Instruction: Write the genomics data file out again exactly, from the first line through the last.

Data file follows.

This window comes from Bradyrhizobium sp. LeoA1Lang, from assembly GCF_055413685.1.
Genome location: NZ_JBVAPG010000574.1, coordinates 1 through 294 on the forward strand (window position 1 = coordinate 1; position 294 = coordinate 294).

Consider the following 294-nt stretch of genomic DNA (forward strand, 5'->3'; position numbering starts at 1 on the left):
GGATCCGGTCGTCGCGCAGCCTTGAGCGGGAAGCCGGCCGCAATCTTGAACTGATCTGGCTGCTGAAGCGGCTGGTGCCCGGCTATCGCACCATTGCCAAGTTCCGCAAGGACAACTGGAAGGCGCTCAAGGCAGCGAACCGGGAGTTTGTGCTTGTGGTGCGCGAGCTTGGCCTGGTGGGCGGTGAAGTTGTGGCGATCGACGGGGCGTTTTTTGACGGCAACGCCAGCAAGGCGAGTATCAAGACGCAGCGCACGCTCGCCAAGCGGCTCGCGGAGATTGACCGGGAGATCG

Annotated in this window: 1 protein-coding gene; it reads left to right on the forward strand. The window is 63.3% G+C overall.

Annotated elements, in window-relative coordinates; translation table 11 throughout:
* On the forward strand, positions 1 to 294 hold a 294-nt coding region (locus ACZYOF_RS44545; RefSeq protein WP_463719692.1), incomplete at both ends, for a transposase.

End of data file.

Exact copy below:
This window comes from Bradyrhizobium sp. LeoA1Lang, from assembly GCF_055413685.1.
Genome location: NZ_JBVAPG010000574.1, coordinates 1 through 294 on the forward strand (window position 1 = coordinate 1; position 294 = coordinate 294).

Consider the following 294-nt stretch of genomic DNA (forward strand, 5'->3'; position numbering starts at 1 on the left):
GGATCCGGTCGTCGCGCAGCCTTGAGCGGGAAGCCGGCCGCAATCTTGAACTGATCTGGCTGCTGAAGCGGCTGGTGCCCGGCTATCGCACCATTGCCAAGTTCCGCAAGGACAACTGGAAGGCGCTCAAGGCAGCGAACCGGGAGTTTGTGCTTGTGGTGCGCGAGCTTGGCCTGGTGGGCGGTGAAGTTGTGGCGATCGACGGGGCGTTTTTTGACGGCAACGCCAGCAAGGCGAGTATCAAGACGCAGCGCACGCTCGCCAAGCGGCTCGCGGAGATTGACCGGGAGATCG

Annotated in this window: 1 protein-coding gene; it reads left to right on the forward strand. The window is 63.3% G+C overall.

Annotated elements, in window-relative coordinates; translation table 11 throughout:
* On the forward strand, positions 1 to 294 hold a 294-nt coding region (locus ACZYOF_RS44545; RefSeq protein WP_463719692.1), incomplete at both ends, for a transposase.